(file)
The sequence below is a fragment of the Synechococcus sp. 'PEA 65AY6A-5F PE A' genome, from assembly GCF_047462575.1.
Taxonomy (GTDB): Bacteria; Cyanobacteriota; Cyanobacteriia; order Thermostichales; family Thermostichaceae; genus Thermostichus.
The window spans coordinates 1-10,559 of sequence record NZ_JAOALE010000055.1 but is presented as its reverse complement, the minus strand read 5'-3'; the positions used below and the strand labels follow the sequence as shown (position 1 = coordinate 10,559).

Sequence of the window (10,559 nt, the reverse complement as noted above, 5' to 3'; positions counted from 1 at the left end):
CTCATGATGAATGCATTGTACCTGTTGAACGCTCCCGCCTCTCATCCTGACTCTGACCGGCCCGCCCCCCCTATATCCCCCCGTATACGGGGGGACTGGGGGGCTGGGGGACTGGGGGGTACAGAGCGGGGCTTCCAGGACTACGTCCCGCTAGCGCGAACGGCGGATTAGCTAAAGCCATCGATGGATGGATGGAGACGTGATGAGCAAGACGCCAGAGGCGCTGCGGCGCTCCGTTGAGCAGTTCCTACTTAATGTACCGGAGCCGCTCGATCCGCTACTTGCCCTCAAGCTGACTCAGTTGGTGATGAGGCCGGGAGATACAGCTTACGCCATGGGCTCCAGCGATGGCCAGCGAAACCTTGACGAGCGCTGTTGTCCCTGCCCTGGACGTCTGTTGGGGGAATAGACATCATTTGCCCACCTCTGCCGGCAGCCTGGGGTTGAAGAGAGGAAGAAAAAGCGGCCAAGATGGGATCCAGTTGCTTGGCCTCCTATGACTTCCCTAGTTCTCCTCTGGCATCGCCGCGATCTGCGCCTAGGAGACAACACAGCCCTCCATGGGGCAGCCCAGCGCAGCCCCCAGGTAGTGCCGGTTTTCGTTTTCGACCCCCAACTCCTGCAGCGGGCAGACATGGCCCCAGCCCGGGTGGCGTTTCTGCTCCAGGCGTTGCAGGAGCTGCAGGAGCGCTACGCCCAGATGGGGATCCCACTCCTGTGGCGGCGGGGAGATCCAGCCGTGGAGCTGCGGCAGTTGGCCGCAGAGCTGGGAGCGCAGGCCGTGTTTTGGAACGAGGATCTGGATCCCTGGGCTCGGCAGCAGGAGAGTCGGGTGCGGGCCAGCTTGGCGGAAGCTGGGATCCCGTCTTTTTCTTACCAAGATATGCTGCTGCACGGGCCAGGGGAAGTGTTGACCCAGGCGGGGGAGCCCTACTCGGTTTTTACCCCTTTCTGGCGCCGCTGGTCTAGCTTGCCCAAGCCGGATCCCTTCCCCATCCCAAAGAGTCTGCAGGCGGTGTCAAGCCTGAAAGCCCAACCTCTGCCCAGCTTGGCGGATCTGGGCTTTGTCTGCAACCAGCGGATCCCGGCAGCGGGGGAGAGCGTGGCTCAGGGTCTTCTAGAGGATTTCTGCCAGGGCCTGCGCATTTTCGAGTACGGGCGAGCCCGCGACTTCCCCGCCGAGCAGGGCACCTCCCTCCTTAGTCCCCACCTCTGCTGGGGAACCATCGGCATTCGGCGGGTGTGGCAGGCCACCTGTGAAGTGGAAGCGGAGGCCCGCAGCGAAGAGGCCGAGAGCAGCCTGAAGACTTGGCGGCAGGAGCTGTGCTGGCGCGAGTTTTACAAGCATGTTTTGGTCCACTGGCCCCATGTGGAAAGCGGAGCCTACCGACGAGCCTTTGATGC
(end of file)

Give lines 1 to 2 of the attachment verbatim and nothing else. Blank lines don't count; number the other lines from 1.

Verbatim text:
The sequence below is a fragment of the Synechococcus sp. 'PEA 65AY6A-5F PE A' genome, from assembly GCF_047462575.1.
Taxonomy (GTDB): Bacteria; Cyanobacteriota; Cyanobacteriia; order Thermostichales; family Thermostichaceae; genus Thermostichus.